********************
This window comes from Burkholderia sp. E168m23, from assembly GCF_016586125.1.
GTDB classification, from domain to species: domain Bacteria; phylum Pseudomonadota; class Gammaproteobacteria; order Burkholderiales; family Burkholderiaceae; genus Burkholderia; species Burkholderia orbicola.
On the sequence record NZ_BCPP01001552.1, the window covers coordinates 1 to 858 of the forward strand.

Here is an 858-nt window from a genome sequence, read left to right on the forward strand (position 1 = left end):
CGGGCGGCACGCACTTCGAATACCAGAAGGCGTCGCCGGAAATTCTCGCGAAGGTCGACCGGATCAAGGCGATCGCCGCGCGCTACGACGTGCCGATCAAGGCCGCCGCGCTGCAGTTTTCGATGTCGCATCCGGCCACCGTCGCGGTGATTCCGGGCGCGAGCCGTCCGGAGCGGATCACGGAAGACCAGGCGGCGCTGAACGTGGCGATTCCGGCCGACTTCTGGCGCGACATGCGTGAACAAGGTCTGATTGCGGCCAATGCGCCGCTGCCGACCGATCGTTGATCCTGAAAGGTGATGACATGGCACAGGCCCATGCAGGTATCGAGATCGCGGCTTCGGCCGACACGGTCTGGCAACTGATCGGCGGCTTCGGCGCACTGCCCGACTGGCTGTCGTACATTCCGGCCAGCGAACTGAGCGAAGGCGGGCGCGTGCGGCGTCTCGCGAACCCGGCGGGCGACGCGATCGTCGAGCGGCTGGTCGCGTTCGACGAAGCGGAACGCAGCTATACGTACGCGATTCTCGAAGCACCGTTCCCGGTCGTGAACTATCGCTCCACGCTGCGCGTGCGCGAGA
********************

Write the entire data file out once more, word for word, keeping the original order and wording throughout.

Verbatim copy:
This window comes from Burkholderia sp. E168m23, from assembly GCF_016586125.1.
GTDB classification, from domain to species: domain Bacteria; phylum Pseudomonadota; class Gammaproteobacteria; order Burkholderiales; family Burkholderiaceae; genus Burkholderia; species Burkholderia orbicola.
On the sequence record NZ_BCPP01001552.1, the window covers coordinates 1 to 858 of the forward strand.

Here is an 858-nt window from a genome sequence, read left to right on the forward strand (position 1 = left end):
CGGGCGGCACGCACTTCGAATACCAGAAGGCGTCGCCGGAAATTCTCGCGAAGGTCGACCGGATCAAGGCGATCGCCGCGCGCTACGACGTGCCGATCAAGGCCGCCGCGCTGCAGTTTTCGATGTCGCATCCGGCCACCGTCGCGGTGATTCCGGGCGCGAGCCGTCCGGAGCGGATCACGGAAGACCAGGCGGCGCTGAACGTGGCGATTCCGGCCGACTTCTGGCGCGACATGCGTGAACAAGGTCTGATTGCGGCCAATGCGCCGCTGCCGACCGATCGTTGATCCTGAAAGGTGATGACATGGCACAGGCCCATGCAGGTATCGAGATCGCGGCTTCGGCCGACACGGTCTGGCAACTGATCGGCGGCTTCGGCGCACTGCCCGACTGGCTGTCGTACATTCCGGCCAGCGAACTGAGCGAAGGCGGGCGCGTGCGGCGTCTCGCGAACCCGGCGGGCGACGCGATCGTCGAGCGGCTGGTCGCGTTCGACGAAGCGGAACGCAGCTATACGTACGCGATTCTCGAAGCACCGTTCCCGGTCGTGAACTATCGCTCCACGCTGCGCGTGCGCGAGA